I am a postdoc researcher in pedagogies of ELT, and I am located at the University of Munich (LMU), Germany. My main interests in research, teaching, and teacher education include sexual and gender diversity as well as queer perspectives on ELT, and more recently, also digital teaching and learning. I am involved in several teacher education projects in Germany, and I regularly write and publish research papers and teaching materials.
Why did you decide to become a Globe PLC mentor?
Right from the start, I was drawn to the idea of being involved in a worldwide community of professionals in ELT – and of sharing thoughts, ideas, and future directions with like-minded people. My special area of expertise is sexual and gender diversity in ELT, as well as applying queer theorizing to ELT research and practice. That’s why I felt very honoured when I was asked to represent this theme in the PLC on LGBTQIA+ Issues.
What can people expect from the LGBTQIA+ Issues PLC?
In the PLC on LGBTQIA+ Issues, the goal is to explore and engage with sexual and gender diversity, heteronormativity, and queer theorizing from various angles. We can look at curricula and coursebooks as they are used and implemented in local contexts – and in what ways they facilitate – or hinder – ‘queering ELT’. A major concern lies with designing teaching resources, classroom methodologies and tasks as transmitters of queer-informed teaching and learning, and of course to empower teachers to live up to this educational challenge. All of these issues are very often underrepresented or underresearched in ELT (with things gradually changing, of course). Therefore, a lot of mutual exchange and joint working and thinking can be done here, and this is what people joining this PLC can expect.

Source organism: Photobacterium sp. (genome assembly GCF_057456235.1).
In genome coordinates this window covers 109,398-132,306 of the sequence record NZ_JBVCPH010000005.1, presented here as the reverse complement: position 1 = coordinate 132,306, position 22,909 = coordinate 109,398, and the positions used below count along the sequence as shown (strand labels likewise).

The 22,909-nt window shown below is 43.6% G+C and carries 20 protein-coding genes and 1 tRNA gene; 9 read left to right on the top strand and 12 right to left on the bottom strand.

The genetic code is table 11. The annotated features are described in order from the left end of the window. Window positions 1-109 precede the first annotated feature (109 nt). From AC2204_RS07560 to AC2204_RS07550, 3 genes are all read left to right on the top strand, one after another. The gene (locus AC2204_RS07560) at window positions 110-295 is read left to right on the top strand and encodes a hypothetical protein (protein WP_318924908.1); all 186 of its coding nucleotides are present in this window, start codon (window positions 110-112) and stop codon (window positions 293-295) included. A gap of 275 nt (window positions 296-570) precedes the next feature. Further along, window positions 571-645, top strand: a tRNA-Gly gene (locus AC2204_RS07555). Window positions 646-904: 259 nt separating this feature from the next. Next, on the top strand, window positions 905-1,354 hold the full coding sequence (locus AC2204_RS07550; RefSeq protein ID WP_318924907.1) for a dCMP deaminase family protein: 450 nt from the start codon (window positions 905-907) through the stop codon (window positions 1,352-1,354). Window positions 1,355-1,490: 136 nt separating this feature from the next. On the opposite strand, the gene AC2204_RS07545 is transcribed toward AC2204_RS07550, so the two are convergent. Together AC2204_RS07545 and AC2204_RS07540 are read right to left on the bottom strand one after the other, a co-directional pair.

Why would you encourage people to join Globe.
Globe gives everyone the change to embrace new opportunities for worldwide collaboration and exchange. I am positive that Globe will become a hotspot in the global ELT community where people can meet to transform their ideas and initiatives into very concrete outputs – be that research projects, materials production, or teaching training, just to name a few.